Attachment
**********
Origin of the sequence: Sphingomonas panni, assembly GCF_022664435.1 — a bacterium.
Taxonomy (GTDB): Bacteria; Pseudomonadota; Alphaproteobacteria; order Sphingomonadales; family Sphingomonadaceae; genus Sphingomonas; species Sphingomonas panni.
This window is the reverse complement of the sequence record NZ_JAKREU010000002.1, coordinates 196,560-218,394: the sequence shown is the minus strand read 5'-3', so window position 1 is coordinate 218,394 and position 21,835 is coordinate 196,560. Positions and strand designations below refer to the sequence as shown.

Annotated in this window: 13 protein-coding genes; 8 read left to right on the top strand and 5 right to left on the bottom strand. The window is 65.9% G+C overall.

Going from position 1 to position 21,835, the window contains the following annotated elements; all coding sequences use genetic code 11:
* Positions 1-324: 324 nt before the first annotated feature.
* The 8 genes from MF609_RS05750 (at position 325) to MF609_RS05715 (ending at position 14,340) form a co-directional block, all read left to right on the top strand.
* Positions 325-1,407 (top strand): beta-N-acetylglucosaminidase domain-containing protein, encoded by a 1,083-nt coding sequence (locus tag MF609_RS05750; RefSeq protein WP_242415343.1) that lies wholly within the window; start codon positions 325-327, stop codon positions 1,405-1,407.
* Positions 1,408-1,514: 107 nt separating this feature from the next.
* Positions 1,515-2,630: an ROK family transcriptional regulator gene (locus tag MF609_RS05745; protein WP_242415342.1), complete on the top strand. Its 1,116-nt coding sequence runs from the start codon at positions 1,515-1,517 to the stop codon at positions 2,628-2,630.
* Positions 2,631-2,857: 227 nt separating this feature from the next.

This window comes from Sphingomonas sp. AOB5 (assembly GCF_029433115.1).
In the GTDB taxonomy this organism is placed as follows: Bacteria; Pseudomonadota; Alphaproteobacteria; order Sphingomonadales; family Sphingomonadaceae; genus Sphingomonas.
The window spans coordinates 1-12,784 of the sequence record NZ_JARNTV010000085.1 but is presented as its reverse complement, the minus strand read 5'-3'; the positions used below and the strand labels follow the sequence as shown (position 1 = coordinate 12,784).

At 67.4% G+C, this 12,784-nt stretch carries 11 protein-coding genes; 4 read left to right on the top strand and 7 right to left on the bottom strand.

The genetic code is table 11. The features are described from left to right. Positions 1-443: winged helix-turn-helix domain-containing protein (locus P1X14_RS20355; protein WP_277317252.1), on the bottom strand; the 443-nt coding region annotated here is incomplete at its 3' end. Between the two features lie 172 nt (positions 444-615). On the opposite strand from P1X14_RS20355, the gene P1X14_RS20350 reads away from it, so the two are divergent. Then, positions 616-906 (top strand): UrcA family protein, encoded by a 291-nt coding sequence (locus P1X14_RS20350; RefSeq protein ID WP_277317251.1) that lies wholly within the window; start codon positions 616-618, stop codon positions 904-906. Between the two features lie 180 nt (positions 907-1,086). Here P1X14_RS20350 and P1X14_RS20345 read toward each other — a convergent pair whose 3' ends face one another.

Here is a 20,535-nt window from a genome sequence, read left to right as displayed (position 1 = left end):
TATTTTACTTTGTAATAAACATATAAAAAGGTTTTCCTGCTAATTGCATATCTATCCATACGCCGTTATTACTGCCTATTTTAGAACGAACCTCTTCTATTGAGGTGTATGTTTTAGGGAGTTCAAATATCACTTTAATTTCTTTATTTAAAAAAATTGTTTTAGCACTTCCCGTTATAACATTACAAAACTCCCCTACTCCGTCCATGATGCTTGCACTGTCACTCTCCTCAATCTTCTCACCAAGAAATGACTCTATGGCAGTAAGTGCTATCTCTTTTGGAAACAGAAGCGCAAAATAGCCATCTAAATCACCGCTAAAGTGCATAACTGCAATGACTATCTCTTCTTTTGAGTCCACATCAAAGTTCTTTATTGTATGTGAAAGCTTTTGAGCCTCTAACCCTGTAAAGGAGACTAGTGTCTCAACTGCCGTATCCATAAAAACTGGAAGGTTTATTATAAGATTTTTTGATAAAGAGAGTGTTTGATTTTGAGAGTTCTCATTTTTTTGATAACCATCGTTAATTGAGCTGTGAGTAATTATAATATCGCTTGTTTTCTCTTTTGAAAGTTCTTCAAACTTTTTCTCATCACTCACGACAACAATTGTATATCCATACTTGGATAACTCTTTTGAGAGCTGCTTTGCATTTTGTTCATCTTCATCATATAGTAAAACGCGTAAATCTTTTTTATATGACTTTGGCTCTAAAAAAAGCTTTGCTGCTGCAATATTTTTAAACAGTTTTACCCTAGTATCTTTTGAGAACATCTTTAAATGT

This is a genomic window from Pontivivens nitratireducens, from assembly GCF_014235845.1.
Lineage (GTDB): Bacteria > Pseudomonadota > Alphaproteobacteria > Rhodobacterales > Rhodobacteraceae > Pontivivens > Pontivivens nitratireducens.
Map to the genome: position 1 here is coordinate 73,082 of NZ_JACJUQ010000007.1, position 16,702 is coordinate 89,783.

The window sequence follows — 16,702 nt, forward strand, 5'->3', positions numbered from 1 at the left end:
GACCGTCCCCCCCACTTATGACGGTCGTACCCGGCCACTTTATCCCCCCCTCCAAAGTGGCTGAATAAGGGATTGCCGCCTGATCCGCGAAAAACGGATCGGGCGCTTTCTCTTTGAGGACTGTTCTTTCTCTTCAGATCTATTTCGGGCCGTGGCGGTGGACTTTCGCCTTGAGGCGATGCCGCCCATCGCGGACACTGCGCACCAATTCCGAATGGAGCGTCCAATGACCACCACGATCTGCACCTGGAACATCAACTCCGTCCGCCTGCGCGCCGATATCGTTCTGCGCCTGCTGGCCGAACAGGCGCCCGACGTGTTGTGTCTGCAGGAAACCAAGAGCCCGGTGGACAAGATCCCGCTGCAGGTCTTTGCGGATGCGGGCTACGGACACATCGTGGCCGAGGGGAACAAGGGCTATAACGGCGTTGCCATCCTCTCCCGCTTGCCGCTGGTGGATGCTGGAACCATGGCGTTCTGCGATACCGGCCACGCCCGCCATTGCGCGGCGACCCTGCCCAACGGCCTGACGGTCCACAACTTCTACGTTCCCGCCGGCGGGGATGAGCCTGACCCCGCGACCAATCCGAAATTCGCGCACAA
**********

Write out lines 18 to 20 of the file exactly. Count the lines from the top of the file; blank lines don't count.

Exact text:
TATTTTACTTTGTAATAAACATATAAAAAGGTTTTCCTGCTAATTGCATATCTATCCATACGCCGTTATTACTGCCTATTTTAGAACGAACCTCTTCTATTGAGGTGTATGTTTTAGGGAGTTCAAATATCACTTTAATTTCTTTATTTAAAAAAATTGTTTTAGCACTTCCCGTTATAACATTACAAAACTCCCCTACTCCGTCCATGATGCTTGCACTGTCACTCTCCTCAATCTTCTCACCAAGAAATGACTCTATGGCAGTAAGTGCTATCTCTTTTGGAAACAGAAGCGCAAAATAGCCATCTAAATCACCGCTAAAGTGCATAACTGCAATGACTATCTCTTCTTTTGAGTCCACATCAAAGTTCTTTATTGTATGTGAAAGCTTTTGAGCCTCTAACCCTGTAAAGGAGACTAGTGTCTCAACTGCCGTATCCATAAAAACTGGAAGGTTTATTATAAGATTTTTTGATAAAGAGAGTGTTTGATTTTGAGAGTTCTCATTTTTTTGATAACCATCGTTAATTGAGCTGTGAGTAATTATAATATCGCTTGTTTTCTCTTTTGAAAGTTCTTCAAACTTTTTCTCATCACTCACGACAACAATTGTATATCCATACTTGGATAACTCTTTTGAGAGCTGCTTTGCATTTTGTTCATCTTCATCATATAGTAAAACGCGTAAATCTTTTTTATATGACTTTGGCTCTAAAAAAAGCTTTGCTGCTGCAATATTTTTAAACAGTTTTACCCTAGTATCTTTTGAGAACATCTTTAAATGT

This is a genomic window from Pontivivens nitratireducens, from assembly GCF_014235845.1.
Lineage (GTDB): Bacteria > Pseudomonadota > Alphaproteobacteria > Rhodobacterales > Rhodobacteraceae > Pontivivens > Pontivivens nitratireducens.